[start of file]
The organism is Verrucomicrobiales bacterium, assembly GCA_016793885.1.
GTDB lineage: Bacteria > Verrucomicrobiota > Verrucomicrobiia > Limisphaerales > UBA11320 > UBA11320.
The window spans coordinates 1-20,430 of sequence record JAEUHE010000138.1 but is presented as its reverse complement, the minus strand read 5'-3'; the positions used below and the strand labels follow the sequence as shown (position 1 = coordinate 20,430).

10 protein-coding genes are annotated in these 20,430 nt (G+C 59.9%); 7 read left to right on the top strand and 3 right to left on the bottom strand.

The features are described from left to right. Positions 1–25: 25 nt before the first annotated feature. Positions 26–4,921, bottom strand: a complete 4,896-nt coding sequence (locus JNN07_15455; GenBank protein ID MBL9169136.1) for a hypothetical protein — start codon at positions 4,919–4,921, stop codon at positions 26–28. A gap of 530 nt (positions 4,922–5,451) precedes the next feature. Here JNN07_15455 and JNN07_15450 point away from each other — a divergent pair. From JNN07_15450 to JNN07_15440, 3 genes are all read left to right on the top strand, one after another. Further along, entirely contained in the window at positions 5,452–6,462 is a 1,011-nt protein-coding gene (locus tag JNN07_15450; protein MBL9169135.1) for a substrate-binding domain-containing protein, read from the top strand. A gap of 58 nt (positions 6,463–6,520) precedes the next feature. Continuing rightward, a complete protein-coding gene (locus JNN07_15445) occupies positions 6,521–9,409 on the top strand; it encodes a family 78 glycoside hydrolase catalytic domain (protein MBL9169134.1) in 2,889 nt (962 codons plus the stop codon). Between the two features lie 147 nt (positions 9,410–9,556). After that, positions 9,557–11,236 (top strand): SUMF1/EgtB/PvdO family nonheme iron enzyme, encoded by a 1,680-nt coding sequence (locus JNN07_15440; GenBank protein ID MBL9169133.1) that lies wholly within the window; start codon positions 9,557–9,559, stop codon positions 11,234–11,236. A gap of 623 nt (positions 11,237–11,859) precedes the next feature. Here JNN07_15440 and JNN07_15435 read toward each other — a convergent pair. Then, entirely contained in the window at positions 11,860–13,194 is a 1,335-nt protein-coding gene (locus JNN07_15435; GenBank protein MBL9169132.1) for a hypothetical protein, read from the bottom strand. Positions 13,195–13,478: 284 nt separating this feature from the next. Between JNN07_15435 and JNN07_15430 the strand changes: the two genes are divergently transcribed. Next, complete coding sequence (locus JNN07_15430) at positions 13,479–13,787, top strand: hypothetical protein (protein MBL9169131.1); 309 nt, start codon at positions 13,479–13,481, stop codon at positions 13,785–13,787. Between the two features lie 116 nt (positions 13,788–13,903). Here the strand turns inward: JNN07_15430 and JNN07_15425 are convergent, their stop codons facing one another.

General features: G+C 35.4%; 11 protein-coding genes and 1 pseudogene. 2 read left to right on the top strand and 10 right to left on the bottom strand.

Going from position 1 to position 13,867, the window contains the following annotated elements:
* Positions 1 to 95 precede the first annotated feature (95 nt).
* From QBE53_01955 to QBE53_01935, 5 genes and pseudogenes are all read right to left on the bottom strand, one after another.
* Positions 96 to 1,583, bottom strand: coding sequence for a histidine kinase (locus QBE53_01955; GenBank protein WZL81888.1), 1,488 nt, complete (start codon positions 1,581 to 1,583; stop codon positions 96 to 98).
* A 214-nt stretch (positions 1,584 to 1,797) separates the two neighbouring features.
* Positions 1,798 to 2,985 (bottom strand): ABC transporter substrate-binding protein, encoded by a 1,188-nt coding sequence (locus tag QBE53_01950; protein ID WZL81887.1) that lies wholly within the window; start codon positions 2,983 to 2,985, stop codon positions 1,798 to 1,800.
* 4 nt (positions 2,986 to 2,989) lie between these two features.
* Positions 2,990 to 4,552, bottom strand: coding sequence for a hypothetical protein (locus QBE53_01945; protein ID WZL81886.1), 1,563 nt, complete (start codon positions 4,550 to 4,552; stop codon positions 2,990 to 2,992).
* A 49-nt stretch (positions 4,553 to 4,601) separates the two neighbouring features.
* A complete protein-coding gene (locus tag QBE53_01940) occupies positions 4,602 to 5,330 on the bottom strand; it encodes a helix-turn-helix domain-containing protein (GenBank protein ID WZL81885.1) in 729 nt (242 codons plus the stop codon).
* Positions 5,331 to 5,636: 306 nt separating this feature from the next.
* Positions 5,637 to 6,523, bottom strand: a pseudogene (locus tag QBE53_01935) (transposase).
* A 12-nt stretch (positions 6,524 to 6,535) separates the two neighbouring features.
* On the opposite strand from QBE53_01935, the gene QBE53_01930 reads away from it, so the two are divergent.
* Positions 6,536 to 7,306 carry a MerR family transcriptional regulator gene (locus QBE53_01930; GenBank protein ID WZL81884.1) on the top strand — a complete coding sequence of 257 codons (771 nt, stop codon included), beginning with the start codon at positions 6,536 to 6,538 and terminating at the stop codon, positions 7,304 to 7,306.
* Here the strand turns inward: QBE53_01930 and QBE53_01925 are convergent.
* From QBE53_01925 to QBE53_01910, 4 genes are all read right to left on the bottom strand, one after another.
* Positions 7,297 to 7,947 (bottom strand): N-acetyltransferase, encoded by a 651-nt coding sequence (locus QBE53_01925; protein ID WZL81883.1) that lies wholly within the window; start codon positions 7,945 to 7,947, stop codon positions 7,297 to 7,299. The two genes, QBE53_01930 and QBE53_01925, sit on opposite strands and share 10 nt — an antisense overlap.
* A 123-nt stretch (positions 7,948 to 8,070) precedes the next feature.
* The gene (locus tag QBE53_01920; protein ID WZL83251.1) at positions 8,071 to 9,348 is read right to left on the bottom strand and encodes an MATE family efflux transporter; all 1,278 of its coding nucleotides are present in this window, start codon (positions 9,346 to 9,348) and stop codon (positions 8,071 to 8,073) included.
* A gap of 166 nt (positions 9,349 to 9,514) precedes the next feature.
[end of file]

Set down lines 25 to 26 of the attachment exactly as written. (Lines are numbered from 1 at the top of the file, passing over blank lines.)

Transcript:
* A 123-nt stretch (positions 7,948 to 8,070) precedes the next feature.
* The gene (locus tag QBE53_01920; protein ID WZL83251.1) at positions 8,071 to 9,348 is read right to left on the bottom strand and encodes an MATE family efflux transporter; all 1,278 of its coding nucleotides are present in this window, start codon (positions 9,346 to 9,348) and stop codon (positions 8,071 to 8,073) included.